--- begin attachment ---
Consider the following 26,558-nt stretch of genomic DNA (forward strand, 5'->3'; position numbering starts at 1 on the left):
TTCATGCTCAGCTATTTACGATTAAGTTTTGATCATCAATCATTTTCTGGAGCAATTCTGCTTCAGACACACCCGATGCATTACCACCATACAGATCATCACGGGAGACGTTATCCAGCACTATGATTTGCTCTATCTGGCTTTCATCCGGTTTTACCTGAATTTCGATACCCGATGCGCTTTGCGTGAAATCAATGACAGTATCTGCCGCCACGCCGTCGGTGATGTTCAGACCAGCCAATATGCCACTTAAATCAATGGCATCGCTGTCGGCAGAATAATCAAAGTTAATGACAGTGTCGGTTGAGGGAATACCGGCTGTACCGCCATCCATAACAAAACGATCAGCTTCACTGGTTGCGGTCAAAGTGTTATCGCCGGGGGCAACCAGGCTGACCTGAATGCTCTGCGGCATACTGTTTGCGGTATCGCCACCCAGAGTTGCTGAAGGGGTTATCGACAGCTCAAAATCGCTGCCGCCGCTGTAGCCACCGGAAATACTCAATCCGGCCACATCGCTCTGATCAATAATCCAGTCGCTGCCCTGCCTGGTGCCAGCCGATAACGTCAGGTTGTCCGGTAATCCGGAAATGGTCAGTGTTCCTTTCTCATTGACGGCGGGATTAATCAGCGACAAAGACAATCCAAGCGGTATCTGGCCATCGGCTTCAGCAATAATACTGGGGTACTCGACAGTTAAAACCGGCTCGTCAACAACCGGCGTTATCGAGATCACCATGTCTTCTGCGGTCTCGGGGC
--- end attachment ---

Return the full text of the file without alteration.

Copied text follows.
Consider the following 26,558-nt stretch of genomic DNA (forward strand, 5'->3'; position numbering starts at 1 on the left):
TTCATGCTCAGCTATTTACGATTAAGTTTTGATCATCAATCATTTTCTGGAGCAATTCTGCTTCAGACACACCCGATGCATTACCACCATACAGATCATCACGGGAGACGTTATCCAGCACTATGATTTGCTCTATCTGGCTTTCATCCGGTTTTACCTGAATTTCGATACCCGATGCGCTTTGCGTGAAATCAATGACAGTATCTGCCGCCACGCCGTCGGTGATGTTCAGACCAGCCAATATGCCACTTAAATCAATGGCATCGCTGTCGGCAGAATAATCAAAGTTAATGACAGTGTCGGTTGAGGGAATACCGGCTGTACCGCCATCCATAACAAAACGATCAGCTTCACTGGTTGCGGTCAAAGTGTTATCGCCGGGGGCAACCAGGCTGACCTGAATGCTCTGCGGCATACTGTTTGCGGTATCGCCACCCAGAGTTGCTGAAGGGGTTATCGACAGCTCAAAATCGCTGCCGCCGCTGTAGCCACCGGAAATACTCAATCCGGCCACATCGCTCTGATCAATAATCCAGTCGCTGCCCTGCCTGGTGCCAGCCGATAACGTCAGGTTGTCCGGTAATCCGGAAATGGTCAGTGTTCCTTTCTCATTGACGGCGGGATTAATCAGCGACAAAGACAATCCAAGCGGTATCTGGCCATCGGCTTCAGCAATAATACTGGGGTACTCGACAGTTAAAACCGGCTCGTCAACAACCGGCGTTATCGAGATCACCATGTCTTCTGCGGTCTCGGGGC